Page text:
Daily Archives: February 21, 2009

“SOME BLISS, PLEASE?” DECEMBER 1, 1978

This song — Vincent Youmans’ I WANT TO BE HAPPY — evoked small verbal comedies from two musicians I saw in New York years ago.  Wild Bill Davison would announce the title and then leeringly say in his best W.C. Fields voice, “Don’t we all,” drawling the last word for four beats.  Kenny Davern, on the other hand, was more academic, seeing the simple declarative statement as the opening for a basic ESL class, “I want to be happy, she wants to be happy, they want to be happy,” trailing off, an amused look on his face.  But comedy isn’t the theme in this gathering of happy improvisers at the Manassas Jazz Festival: Billy Butterfield, trumpet; Spiegle Willcox, trombone, Davern, clarinet; Dick Wellstood, piano, Marty Grosz, guitar; Van Perry, bass; Spencer Clark, bass sax; Tony DiNicola, drums.  See how Butterfield works hard, building and soaring; how Davern turns his familiar figures in every possible direction, animated by the thryhm deep inside; Wellstood’s opening jab at “Perdido,” and the way Marty Grosz, intent, relaxes when he can put his guitar down, take a sip of his drink, and revel in Wellstood’s playing.  And the ensemble joyousness.  We think of the Golden Age of Jazz — suggest your decade — but this performance is evidence that 1978 was a pretty good year for it, too. 

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RAY BRYANT IS THRIVING

I can’t recall the first time I heard a recording of pianist Ray Bryant — perhaps because he was captured so often and so well during the Fifties and onward.  Was it with Miles or Sonny Rollins?  No, more probably it was as a member (along with brother Tommy) of the Jo Jones Trio.  Or as a sideman on any number of Prestige swing-to-bop sessions.  I even recall finding a used copy of his Columbia record THE MADISON TIME, which featured Buddy Tate and Benny Morton, among others.  Then he made some records for Norman Granz (a solo album, one with Zoot Sims, among others) but he didn’t have as high a profile as other pianists.  That struck me as odd, because Bryant’s approach to the piano was expertly orchestral, without any narrow definitions.  He struck me as a musician, a pianist rather than someone limited to a single approach. 

ray-bryant1Thus it is a great pleasure to report that there is a new solo piano CD by Bryant and that it is even better than I thought it would be.  It’s called IN THE BACK ROOM and appears on the Evening Star label — a label known for its beautifully done CDs featuring Benny Carter, Joe Wilder, Phil Woods, Randy Sandke, among others.  Prodcer Ed Berger has a long association with the Institute of Jazz Studies at Rutgers University– he is one of the finest jazz scholars we have — and all of the twelve performances on this CD were recorded at the university in 2004 and 2008, some during a Fats Waller Centennial celebration.  Five tracks are Waller compositions, and one is IF I COULD BE WITH YOU, by his teacher James P. Johnson.  The other tracks include EASY TO LOVE and ST. LOUIS BLUES — and, most importantly, four Bryant compositions.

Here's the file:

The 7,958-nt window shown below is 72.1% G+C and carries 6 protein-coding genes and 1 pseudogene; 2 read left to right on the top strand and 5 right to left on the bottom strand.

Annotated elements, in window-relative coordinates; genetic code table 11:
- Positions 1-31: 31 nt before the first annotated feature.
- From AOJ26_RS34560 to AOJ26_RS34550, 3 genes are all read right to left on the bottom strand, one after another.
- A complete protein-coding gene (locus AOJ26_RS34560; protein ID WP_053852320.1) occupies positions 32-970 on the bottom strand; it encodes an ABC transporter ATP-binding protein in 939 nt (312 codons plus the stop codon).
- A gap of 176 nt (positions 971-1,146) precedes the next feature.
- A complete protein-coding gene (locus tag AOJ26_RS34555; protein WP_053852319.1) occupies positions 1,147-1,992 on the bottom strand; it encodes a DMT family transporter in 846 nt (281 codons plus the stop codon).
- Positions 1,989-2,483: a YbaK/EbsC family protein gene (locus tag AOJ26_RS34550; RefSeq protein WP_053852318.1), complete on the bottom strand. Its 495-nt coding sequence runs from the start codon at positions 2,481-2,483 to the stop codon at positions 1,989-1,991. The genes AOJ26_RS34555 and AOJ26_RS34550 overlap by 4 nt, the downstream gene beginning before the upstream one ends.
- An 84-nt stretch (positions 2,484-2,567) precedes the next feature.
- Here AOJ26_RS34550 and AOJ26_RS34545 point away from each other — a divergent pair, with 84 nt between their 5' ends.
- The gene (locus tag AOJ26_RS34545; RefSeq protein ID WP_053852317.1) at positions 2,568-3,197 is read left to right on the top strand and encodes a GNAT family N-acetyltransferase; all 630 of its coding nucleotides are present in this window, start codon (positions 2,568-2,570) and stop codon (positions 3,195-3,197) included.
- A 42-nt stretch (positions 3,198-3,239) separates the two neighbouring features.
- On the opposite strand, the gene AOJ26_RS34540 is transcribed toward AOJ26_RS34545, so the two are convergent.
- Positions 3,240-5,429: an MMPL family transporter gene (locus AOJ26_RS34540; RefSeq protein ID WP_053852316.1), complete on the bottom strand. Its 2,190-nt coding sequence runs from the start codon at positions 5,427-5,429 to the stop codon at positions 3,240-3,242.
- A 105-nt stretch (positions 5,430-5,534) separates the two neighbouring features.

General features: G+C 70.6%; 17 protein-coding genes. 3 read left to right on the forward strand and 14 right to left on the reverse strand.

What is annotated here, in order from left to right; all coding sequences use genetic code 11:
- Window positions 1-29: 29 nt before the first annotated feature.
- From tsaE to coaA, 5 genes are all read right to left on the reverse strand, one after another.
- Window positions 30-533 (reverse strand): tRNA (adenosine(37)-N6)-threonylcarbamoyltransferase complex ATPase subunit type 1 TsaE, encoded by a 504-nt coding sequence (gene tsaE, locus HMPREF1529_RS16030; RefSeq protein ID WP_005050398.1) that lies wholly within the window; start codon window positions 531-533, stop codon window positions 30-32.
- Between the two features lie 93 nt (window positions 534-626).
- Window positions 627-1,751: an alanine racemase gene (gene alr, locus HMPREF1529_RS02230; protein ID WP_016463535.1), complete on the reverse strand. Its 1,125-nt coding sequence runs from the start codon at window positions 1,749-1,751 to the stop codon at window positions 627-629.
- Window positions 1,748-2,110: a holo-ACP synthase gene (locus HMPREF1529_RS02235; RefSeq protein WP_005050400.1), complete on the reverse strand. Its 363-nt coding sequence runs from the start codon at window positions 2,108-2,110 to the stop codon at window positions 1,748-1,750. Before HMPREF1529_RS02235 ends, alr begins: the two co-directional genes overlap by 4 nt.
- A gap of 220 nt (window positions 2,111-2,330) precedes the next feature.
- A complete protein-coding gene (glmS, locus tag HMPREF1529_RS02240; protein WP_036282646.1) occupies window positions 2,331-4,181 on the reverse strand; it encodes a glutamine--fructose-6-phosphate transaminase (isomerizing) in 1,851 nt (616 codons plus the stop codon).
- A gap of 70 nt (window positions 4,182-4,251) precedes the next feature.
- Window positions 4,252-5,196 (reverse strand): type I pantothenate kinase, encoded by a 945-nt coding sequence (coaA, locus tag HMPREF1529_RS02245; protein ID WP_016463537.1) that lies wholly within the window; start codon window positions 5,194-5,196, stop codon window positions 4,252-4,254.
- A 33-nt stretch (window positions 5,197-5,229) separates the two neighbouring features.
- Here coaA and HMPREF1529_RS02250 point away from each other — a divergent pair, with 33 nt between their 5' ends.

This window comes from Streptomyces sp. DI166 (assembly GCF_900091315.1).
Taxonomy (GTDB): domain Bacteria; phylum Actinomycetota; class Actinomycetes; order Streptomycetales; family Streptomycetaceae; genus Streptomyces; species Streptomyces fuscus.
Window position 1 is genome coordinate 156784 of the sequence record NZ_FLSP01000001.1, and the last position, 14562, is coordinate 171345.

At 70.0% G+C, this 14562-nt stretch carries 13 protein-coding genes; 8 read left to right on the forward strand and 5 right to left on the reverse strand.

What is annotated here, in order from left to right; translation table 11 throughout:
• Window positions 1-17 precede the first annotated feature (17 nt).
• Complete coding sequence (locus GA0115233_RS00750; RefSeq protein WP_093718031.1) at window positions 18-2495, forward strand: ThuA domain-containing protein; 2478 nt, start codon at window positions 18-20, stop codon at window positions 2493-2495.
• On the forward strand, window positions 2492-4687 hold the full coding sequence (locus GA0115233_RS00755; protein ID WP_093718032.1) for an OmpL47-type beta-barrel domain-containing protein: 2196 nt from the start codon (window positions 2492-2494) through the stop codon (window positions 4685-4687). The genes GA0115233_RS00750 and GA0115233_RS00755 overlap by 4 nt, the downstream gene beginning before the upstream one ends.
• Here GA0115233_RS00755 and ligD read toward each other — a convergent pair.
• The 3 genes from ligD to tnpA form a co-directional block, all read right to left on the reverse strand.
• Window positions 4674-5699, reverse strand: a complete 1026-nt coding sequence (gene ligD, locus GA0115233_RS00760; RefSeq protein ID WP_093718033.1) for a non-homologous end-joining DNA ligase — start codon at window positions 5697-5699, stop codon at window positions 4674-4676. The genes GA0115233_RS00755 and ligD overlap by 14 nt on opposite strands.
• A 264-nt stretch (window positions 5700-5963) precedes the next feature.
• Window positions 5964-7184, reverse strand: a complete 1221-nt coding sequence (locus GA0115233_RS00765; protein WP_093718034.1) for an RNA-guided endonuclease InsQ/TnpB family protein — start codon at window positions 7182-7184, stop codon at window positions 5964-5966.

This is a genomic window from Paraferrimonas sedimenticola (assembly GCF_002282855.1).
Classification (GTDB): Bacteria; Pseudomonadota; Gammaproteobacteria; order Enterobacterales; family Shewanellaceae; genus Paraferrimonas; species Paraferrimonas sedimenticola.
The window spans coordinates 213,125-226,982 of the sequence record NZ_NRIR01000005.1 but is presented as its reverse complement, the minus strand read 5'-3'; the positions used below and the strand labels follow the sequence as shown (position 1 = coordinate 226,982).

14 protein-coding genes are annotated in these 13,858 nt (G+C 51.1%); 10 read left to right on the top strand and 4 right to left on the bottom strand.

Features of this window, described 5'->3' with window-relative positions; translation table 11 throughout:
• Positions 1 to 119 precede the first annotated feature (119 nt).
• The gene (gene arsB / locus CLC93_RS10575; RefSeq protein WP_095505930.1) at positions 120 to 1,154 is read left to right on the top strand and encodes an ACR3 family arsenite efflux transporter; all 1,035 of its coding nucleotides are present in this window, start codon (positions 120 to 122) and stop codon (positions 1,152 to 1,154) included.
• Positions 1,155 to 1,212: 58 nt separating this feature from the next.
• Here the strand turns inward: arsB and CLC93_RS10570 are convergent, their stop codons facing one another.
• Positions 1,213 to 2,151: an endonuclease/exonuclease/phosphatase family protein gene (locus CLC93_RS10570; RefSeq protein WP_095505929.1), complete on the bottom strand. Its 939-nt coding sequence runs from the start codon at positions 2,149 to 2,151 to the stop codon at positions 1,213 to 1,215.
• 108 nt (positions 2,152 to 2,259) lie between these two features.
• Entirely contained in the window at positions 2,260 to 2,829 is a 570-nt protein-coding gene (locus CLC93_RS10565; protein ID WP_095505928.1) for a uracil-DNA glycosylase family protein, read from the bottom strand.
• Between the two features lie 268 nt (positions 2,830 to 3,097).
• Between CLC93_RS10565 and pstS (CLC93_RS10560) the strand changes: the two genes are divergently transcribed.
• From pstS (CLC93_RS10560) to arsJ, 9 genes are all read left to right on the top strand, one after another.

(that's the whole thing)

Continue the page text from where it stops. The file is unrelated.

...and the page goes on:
Most pianists have the same difficulty considering Fats Waller’s music that trumpet players asked to pay tribute to Louis do, I assume: the musical personalities are so strong, their effect so definite, that the musician paying homage might be tempted to imitate the model.  This isn’t terrible in itself: if I knew someone who could play POTATO HEAD BLUES or AFRICAN RIPPLES at will, I would have them come to my apartment often.  But the wiser course might be to honor the durable melodies as improvisatory material and go from there.  With Waller, however, the risks are immense: what can a player bring to HONEYSUCKLE ROSE that is reasonably authentic and still new? 

No one need worry.  Bryant is a mature artist, wholly comfortable with his own identity so that he relaxes into his own style — which, one notes immediately, is not built on well-worn figures and pianistic cliches.  Rather, he seems to love the way the piano can be made to sound, full and rich, without straining for effect.  He is happy to play the melody, to ornament its harmony subtly.  His solos sing; his rhythm is relaxed yet consistent.  And he is a master of the small variations possible within medium tempo. 

Although Bryant is known for his deep immersion in the blues and his originals such as “Little Susie,” the most moving music on this CD comes when he plays his own compositions.  One of them, “The Impossible Rag,” is a tour-de-force that pianists might find it hard to reproduce, but Bryant’s virtuosity is more a matter of deep feeling.  It comes out most strongly in “Lullaby and” “Little Girl” (the latter dedicated to his wife Claude).  “Little Girl,” an almost grieving meditation, sounds cantorial in its minor harmonies: in it, we hear someone considering the possibilities of simple melodic motifs — eloquently and sorrowfully.  I didn’t think of jazz when I heard it; rather, of Dvorak.  “Lullaby” also takes an apparently simple idea and explores it, gently and sweetly — with contrasting brief sections balancing against each other.  Both pieces stayed in my memory for a long time, which says a good deal about Bryant’s powers to evoke emotions.  Even if you think you know Bryant’s work, this CD is worth searching out.  And if the Evening Star label is new to you, delights await.  Visit http://www.bennycarter.com/common/eveningstar/